The second track will be dedicated to lymphoid and hematopoietic stem cells that have demonstrated a therapeutic potential in the context of genetic engineering of the immune system and adoptive T cell therapy [12,13]. This approach carries the considerable potential of effectively halting the progression of cancer in its latest stage, and the most important tasks ahead are how to control its safety and efficacy, along with increasing its feasibility. The key ingredients for the next stage in development of this approach are becoming more available as the realization that a new artificial immune repertoire – with reactivity against cancer antigens - could be engrafted by genetic means and stem cells onto the natural immune repertoire that evolved primarily as an anti-infectious rather than anti-cancer defense mechanism. The practical question of how to effectively harness renewable army of anti-tumor effector cells, at the time and place needed, awaits appropriate solutions as this will be crucial for safety and efficacy. Thus, in this track, speakers will be covering aspects related to the translation of adoptive T cell therapies and strategies to redesign the immune system through genetically-engineered hematopoietic stem cells or “stem cell-like memory cells”.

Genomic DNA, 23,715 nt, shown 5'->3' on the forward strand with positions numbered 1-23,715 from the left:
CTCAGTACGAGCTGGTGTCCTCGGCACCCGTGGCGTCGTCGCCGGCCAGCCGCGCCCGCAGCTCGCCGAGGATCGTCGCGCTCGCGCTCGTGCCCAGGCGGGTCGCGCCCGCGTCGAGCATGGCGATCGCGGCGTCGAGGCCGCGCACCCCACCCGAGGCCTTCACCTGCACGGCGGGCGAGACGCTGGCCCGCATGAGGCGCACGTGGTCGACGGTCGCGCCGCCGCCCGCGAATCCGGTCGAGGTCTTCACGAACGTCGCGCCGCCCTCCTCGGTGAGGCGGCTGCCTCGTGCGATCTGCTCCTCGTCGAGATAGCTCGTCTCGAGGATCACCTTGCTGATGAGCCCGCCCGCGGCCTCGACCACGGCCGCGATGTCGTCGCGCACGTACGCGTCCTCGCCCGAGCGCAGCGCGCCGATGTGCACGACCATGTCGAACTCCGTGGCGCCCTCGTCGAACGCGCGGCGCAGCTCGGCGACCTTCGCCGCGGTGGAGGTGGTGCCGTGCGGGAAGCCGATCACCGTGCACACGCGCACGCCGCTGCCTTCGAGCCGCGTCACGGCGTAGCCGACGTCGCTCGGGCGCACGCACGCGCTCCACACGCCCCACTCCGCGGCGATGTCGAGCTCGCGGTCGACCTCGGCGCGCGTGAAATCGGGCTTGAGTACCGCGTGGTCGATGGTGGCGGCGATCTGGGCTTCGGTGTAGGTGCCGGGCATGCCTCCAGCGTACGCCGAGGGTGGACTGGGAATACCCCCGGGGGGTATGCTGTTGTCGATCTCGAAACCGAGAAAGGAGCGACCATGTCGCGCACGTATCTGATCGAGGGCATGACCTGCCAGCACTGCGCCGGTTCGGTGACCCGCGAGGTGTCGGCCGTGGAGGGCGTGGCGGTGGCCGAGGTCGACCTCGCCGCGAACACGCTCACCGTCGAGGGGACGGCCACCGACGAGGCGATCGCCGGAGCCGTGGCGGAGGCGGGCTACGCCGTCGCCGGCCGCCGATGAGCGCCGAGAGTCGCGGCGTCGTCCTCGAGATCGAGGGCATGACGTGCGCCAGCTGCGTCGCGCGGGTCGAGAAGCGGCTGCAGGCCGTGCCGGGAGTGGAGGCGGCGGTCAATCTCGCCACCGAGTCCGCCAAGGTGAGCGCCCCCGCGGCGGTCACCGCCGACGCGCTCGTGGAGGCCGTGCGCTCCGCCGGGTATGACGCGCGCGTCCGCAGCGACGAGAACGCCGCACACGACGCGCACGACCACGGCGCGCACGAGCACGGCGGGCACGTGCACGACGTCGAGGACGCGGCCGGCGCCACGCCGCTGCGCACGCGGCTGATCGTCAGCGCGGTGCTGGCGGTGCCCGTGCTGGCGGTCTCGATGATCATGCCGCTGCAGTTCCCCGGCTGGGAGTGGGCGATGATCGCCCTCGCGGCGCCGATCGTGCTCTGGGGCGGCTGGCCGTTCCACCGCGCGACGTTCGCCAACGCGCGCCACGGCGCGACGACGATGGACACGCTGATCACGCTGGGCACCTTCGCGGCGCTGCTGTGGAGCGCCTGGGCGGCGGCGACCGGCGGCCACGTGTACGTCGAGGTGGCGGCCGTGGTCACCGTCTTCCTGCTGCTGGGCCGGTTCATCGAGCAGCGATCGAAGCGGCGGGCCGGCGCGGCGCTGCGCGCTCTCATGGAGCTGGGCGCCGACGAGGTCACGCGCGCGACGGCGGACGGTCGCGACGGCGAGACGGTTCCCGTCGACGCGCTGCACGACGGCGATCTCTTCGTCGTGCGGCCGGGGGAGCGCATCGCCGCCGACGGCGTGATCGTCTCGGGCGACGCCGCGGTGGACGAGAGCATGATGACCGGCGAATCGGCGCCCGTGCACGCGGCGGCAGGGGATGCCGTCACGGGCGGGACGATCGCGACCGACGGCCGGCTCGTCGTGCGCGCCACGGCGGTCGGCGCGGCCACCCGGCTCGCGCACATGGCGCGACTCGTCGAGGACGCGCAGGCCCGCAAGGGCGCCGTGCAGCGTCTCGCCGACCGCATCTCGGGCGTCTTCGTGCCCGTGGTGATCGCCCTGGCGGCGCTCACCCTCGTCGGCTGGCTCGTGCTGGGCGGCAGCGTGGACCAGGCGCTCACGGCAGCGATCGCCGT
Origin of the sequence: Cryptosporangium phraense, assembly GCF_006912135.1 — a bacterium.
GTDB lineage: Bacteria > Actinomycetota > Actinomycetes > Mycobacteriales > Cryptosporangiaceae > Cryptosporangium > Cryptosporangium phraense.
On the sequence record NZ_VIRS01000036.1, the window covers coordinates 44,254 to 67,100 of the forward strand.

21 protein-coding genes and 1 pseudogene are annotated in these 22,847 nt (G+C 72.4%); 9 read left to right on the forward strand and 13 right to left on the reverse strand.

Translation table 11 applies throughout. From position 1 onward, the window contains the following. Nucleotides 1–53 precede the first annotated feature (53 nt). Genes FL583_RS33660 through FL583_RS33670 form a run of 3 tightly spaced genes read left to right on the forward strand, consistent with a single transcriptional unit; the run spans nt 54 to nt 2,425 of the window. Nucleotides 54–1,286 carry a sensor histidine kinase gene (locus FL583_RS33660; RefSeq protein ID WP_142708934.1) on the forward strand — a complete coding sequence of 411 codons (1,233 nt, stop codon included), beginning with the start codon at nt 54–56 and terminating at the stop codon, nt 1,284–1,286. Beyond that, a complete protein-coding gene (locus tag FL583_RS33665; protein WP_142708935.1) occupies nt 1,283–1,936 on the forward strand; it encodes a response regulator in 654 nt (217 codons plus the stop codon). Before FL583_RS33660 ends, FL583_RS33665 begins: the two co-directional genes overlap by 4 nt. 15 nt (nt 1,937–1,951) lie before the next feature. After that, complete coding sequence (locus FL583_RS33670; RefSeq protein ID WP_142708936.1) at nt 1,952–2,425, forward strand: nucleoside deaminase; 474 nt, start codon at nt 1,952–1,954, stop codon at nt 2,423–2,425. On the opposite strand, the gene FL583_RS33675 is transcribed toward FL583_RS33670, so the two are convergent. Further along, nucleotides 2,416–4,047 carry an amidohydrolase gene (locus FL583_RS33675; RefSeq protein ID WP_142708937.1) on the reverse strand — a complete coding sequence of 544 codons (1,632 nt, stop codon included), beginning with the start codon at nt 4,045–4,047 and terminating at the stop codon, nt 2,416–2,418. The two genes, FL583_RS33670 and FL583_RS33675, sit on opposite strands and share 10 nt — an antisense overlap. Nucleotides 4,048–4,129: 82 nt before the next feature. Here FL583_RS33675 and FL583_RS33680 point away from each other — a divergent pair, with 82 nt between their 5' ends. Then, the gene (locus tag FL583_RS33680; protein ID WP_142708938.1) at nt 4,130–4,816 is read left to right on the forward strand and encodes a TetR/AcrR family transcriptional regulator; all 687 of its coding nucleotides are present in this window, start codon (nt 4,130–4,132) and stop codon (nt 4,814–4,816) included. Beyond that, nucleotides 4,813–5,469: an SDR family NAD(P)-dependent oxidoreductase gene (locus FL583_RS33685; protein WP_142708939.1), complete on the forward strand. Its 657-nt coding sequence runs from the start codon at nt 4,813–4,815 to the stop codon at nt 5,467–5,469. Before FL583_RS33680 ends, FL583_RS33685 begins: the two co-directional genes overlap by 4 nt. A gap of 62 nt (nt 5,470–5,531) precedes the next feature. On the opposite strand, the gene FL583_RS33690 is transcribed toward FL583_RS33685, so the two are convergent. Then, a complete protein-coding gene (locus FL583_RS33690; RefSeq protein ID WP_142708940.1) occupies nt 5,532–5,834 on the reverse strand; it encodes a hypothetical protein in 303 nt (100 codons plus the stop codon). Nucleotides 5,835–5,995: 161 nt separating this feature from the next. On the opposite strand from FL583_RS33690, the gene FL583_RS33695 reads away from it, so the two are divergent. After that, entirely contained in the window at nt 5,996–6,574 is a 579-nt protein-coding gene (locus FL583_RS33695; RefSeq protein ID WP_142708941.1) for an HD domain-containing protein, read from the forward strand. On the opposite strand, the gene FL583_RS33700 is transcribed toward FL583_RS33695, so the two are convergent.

Competing interest

AB declares no competing interests. The authors have academic or industrial affiliation as disclosed.

Authors’ contributions

AB conceived the manuscript and all co-authors provided necessary input. SW and JW organized the meeting on behalf of the Arrowhead Publishers and Conferences. All authors read and approved the final manuscript.

Acknowledgments

Vincent Brichard, Michael Cross, Mara Goldstein, for contributing with talks at the first event, entitled “The World Cancer Immunotherapy Conference: Challenges and Opportunities in Clinical Development, Clinical Trial Design and Commercialization” which took place on January 25–26, 2012 in San Diego, CA.